Hey, thanks, Mike. SG&A for the third quarter of fiscal 2020 was $30.7 million compared to $29.1 million for the same period last year. The increase is mainly due to higher personnel cost of $0.4 million and $1.2 million of additional incentive stock compensation. As a percentage of net sales, SG&A was 17.4% for the third quarter of fiscal 2020 compared to 17% for the same period last year.

Other operating expense for the third quarter of fiscal 2020 was expense of $2.5 million compared to expense of $19.1 million for the same period last year. For the third quarter of fiscal 2020 other operating expenses were comprised mainly of $2.5 million in amortization of intangible assets. Other operating expense for the same period last year consisted mainly of $16.8 million of cost associated with the sale of the Miami division and $2.4 million in amortization of intangible assets, offset by other income of $0.1 million.

Operating income was $37.5 million for the third quarter of fiscal 2020, compared to operating income of $19.8 million for the same period in fiscal 2019. On an adjusted basis, operating income would have been $37.8 million for the third quarter of fiscal 2020 compared to adjusted operating income of $36.6 million in the third quarter of fiscal 2019.

On a year-date basis, operating income was $113.3 million for the first nine months of fiscal 2020, compared to operating income of $91.7 million for the same period in fiscal 2019. On an adjusted basis, operating income would have been $114.7 million or 21.2% of net sales for the first nine months of fiscal 2020, compared to adjusted operating income of $108.5 million or 20.9% of net sales for the first nine months of fiscal 2019. As a percentage of net sales this is a year-over-year improvement of 30 bps.

For the third quarter of fiscal 2020, the company reported a net income of $30.5 million, compared to net income of $16.2 million for the same period last year. On an adjusted basis, net income would have been $30.4 million for the third quarter of fiscal 2020 compared to adjusted net income of $28.5 million for the same period last year.

Diluted earnings per share was $1.22 per share for the third quarter of fiscal 2020, compared to $0.65 per share for the same period last year. On an adjusted basis, diluted earnings per share for the third quarter of fiscal 2020 was $1.22 per share compared to adjusted diluted EPS of $1.15 per share for the same period last year.

Turning to cash flow, the company generated $46.6 million in cash from operating activities in the third quarter of fiscal 2020, compared to $21.1 million for the same period last year and $111.2 million in cash from operating activities for the nine-month period of fiscal 2020 compared to $79 million for the same nine-month period last year.

Capital expenditures were $7.3 million in the third quarter of fiscal 2020, compared to $11.5 million for the same period last year. On a nine-month basis, capex was $27.6 million compared to $29.2 million for the same nine-month period last year. The company repurchased $1.7 million of common shares in the third quarter of fiscal 2020, compared to $1.2 million for the same period last year. On a nine-month basis, common share repurchases were 11.5 million compared to 4.7 million for the same nine-month period last year.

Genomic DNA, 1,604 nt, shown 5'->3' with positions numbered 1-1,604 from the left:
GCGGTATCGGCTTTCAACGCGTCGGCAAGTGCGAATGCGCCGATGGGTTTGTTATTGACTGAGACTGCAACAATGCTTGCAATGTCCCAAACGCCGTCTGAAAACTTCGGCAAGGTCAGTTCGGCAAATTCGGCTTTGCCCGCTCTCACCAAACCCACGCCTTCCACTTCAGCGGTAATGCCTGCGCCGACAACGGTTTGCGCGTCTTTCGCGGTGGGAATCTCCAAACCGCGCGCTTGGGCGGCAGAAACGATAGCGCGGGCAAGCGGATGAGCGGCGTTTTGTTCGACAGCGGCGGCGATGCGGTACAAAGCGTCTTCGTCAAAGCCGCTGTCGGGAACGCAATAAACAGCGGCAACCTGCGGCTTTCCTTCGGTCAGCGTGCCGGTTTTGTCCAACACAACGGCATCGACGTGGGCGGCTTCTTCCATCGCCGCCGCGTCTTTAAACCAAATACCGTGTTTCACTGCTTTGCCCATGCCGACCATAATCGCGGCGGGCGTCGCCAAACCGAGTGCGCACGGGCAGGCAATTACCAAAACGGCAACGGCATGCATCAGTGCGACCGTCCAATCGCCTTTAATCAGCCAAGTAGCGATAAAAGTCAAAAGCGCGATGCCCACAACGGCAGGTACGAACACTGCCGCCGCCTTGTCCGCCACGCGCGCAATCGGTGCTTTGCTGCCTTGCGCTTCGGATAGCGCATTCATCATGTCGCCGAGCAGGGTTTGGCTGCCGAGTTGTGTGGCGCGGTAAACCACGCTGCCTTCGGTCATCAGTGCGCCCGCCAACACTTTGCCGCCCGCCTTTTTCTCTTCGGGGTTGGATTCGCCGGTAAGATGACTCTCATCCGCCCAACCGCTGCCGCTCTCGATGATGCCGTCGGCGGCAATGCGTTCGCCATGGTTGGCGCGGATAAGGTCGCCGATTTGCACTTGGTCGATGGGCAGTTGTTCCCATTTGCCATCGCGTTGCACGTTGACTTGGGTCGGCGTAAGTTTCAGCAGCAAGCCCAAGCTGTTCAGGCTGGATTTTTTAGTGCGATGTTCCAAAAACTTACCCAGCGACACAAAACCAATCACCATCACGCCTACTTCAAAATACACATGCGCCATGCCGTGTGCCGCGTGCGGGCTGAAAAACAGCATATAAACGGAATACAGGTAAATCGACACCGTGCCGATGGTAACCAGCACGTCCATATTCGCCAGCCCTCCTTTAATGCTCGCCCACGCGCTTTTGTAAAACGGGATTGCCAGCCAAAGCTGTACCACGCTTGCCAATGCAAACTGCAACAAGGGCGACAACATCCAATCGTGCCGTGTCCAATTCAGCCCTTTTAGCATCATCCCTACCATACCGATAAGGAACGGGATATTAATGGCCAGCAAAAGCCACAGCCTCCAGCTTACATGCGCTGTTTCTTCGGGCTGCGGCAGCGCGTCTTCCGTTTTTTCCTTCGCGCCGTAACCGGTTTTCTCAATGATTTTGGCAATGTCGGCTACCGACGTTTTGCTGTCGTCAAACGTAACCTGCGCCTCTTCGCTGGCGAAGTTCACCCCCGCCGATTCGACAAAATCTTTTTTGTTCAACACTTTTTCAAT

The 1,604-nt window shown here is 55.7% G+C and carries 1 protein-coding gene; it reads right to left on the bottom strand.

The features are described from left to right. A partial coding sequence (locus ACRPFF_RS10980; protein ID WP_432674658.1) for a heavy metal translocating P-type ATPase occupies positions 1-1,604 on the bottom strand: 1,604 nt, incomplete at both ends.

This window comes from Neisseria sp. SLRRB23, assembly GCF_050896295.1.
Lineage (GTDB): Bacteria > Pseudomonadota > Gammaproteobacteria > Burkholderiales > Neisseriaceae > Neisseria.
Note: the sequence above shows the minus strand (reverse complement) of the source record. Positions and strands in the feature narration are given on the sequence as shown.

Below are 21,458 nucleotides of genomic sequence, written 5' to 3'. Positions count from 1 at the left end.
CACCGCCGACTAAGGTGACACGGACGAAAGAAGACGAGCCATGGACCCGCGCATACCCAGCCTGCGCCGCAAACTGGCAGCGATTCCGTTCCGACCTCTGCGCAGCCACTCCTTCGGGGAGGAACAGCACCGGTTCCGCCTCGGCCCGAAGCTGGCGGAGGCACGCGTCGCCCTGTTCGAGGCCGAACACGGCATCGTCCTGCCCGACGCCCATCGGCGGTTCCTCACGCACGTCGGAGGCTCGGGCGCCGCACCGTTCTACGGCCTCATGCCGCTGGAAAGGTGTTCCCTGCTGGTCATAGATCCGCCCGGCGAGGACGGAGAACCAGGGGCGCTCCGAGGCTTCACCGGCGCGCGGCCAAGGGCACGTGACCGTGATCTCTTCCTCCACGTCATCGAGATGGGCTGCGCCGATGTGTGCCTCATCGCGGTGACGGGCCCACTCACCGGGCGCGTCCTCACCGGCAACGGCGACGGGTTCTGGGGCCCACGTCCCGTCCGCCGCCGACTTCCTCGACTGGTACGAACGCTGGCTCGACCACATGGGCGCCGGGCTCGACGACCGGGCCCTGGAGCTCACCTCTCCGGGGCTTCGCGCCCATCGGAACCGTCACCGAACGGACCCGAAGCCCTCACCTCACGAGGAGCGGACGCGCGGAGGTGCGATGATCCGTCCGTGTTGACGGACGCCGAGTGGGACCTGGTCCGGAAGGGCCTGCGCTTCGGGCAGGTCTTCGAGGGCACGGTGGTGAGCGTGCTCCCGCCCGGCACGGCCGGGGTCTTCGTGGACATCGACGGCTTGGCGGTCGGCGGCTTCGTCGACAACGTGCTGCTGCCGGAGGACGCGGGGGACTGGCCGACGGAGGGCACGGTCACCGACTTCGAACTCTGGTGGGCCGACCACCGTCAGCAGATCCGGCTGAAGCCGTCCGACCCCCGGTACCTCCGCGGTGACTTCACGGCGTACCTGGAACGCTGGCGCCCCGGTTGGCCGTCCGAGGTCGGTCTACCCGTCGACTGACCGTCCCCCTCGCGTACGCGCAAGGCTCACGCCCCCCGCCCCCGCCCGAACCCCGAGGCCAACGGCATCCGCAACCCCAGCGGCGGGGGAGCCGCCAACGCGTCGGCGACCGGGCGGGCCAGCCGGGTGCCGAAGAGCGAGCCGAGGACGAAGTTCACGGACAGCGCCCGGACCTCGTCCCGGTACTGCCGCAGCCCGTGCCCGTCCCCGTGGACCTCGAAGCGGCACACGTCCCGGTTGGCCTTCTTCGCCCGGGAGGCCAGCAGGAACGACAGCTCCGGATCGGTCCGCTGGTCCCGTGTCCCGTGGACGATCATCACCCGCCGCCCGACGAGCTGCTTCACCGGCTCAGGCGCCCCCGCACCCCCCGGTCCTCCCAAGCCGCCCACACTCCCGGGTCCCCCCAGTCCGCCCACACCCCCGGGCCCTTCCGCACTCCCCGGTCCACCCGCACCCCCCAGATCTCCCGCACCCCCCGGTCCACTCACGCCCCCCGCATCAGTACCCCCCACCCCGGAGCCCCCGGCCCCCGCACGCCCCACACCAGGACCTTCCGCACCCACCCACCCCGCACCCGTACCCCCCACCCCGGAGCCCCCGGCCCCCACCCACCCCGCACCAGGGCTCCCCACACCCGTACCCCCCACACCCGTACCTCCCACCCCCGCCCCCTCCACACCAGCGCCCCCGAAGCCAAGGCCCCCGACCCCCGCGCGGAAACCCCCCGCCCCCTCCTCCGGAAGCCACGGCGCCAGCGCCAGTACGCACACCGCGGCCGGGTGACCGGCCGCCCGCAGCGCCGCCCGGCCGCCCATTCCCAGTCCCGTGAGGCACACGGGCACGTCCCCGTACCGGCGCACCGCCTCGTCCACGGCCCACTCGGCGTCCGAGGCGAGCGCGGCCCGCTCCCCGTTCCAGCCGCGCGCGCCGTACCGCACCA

In the third quarter of fiscal 2020, the company paid down $15.5 million of debt and for the nine-month period, paid down $45.8 million of debt. Total debt, as of December 28, 2019 was $22.8 million and cash on hand was $60.3 million.

I'd like now to turn the call back over to the operator to begin the Q&A session.

Questions and Answers:

Operator

Thank you. Our first question in the queue comes from Kristine Liwag with Bank of America. Your line is now open.

Kristine Liwag -- Bank of America Merril Lynch -- Analyst

Hi, good morning, guys.

Daniel A. Bergeron -- Director, Vice President, Chief Financial Officer, and Chief Operating Officer

Good morning.

Dr. Michael J. Hartnett -- Chairman, President and Chief Executive Officer

Good morning, Kristine.

Kristine Liwag -- Bank of America Merril Lynch -- Analyst

Can you provide more details about the Boeing 737 pause, how much it affects you? I know in your press release you gave out ship set content. But what kind of rate will you be producing during this time? And then also, how do you expect the change in volume to affect margins?

Dr. Michael J. Hartnett -- Chairman, President and Chief Executive Officer

You always ask us the easiest questions, Kristine. But I expected that one. So, the impact on fiscal '21 sales is about $40 million as a gross number. Let me work it down to a net number because that's offset by the increase in the 777-777X [Phonetic] production rate. And that production rate is about equivalent to five MAX ships. That increase in production rate is equivalent to about five MAX ships per month. So, we -- we have a rough idea of -- from Boeing on what their monthly production rate is going to be next year, and I'm sure that's subject to change. And we looked at what the production rate was last year and as near as we can tell, between the 737 MAX and the 737 NG, there were 534 ships produced and that's equivalent to about 44.5 ships per month.